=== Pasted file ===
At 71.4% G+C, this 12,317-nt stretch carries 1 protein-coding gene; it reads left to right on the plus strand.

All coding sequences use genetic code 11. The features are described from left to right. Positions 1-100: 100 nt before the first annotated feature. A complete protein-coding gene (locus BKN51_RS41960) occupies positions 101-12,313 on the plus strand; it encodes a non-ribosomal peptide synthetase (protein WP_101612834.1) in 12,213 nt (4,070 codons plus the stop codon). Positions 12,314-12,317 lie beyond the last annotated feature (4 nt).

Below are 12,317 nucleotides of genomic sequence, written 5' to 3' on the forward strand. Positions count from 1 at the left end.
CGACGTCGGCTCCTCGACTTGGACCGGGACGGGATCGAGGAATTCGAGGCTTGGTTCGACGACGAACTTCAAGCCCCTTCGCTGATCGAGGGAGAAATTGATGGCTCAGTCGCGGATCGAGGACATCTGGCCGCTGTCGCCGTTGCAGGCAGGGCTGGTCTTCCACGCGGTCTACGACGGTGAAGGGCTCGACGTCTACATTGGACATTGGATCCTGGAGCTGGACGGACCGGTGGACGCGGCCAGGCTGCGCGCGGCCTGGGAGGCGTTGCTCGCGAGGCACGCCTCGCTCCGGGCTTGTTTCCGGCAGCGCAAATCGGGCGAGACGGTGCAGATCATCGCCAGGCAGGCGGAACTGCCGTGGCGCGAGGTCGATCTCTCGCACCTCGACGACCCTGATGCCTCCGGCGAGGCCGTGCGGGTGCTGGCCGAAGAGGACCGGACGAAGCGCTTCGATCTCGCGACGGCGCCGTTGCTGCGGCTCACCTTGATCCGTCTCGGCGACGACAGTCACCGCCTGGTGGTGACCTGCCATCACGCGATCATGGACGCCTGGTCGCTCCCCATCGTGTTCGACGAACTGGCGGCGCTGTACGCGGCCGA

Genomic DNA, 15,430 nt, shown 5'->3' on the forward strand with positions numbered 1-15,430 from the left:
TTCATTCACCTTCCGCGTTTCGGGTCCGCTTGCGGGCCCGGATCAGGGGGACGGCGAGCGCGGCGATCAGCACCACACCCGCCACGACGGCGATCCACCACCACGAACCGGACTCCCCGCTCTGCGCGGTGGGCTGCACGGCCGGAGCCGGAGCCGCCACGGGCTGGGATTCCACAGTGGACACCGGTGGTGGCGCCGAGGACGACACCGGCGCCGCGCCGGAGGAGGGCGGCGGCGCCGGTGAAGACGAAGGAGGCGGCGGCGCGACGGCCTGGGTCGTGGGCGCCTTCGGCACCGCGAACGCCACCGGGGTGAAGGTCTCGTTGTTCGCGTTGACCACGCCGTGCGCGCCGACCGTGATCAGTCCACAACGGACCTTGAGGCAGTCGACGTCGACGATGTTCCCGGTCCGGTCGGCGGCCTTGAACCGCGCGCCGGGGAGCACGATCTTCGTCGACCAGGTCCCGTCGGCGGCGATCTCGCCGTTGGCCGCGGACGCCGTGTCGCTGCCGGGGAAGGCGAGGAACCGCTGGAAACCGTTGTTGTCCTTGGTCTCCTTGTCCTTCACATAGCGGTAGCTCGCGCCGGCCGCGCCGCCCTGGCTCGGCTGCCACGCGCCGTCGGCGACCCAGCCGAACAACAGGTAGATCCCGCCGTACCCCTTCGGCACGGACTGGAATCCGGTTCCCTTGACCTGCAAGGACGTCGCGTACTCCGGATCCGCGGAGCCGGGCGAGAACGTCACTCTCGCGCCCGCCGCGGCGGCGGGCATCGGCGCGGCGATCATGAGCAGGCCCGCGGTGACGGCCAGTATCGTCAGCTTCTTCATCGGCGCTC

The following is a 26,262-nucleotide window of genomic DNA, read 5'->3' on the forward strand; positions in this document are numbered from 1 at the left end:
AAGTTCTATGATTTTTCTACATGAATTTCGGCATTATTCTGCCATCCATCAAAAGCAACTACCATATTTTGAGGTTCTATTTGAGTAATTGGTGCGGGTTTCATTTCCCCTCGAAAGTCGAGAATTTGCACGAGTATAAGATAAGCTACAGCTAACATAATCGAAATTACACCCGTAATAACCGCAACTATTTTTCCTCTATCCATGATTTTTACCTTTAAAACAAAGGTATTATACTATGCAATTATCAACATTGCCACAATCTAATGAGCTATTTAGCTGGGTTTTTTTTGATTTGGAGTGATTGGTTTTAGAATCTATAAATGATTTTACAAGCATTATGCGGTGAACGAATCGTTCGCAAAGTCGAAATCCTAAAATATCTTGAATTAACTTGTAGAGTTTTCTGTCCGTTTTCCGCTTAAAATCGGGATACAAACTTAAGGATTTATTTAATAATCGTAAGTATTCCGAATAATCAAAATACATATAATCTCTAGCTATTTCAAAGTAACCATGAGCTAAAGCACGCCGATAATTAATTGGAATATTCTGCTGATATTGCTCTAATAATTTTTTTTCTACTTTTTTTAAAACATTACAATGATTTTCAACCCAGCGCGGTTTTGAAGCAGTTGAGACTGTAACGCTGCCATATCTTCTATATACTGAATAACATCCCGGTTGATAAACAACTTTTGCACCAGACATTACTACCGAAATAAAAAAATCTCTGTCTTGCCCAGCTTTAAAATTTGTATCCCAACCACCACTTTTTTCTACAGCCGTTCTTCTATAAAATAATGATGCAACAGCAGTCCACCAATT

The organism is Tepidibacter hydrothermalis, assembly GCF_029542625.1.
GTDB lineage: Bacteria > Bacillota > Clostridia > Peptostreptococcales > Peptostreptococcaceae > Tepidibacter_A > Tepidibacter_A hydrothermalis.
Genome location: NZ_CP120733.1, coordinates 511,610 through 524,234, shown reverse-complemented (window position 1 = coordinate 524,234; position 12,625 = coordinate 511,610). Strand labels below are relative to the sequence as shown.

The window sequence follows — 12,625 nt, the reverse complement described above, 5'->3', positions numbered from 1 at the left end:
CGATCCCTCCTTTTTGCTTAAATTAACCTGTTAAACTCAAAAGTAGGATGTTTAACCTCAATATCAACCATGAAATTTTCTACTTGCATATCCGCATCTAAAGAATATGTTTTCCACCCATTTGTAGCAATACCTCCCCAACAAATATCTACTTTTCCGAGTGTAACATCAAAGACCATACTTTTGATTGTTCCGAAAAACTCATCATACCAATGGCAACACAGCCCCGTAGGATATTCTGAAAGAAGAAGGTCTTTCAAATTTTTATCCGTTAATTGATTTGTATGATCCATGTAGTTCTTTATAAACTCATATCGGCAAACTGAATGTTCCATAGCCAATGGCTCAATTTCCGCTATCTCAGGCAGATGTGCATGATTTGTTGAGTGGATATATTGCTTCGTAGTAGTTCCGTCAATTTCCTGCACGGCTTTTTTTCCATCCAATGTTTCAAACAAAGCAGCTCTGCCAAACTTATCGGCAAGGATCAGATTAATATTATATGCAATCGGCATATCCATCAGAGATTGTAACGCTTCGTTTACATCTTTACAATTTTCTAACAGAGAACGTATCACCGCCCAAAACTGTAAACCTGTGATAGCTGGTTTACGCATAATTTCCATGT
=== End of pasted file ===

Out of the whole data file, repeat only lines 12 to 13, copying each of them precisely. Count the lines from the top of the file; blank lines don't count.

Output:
The window sequence follows — 12,625 nt, the reverse complement described above, 5'->3', positions numbered from 1 at the left end:
CGATCCCTCCTTTTTGCTTAAATTAACCTGTTAAACTCAAAAGTAGGATGTTTAACCTCAATATCAACCATGAAATTTTCTACTTGCATATCCGCATCTAAAGAATATGTTTTCCACCCATTTGTAGCAATACCTCCCCAACAAATATCTACTTTTCCGAGTGTAACATCAAAGACCATACTTTTGATTGTTCCGAAAAACTCATCATACCAATGGCAACACAGCCCCGTAGGATATTCTGAAAGAAGAAGGTCTTTCAAATTTTTATCCGTTAATTGATTTGTATGATCCATGTAGTTCTTTATAAACTCATATCGGCAAACTGAATGTTCCATAGCCAATGGCTCAATTTCCGCTATCTCAGGCAGATGTGCATGATTTGTTGAGTGGATATATTGCTTCGTAGTAGTTCCGTCAATTTCCTGCACGGCTTTTTTTCCATCCAATGTTTCAAACAAAGCAGCTCTGCCAAACTTATCGGCAAGGATCAGATTAATATTATATGCAATCGGCATATCCATCAGAGATTGTAACGCTTCGTTTACATCTTTACAATTTTCTAACAGAGAACGTATCACCGCCCAAAACTGTAAACCTGTGATAGCTGGTTTACGCATAATTTCCATGT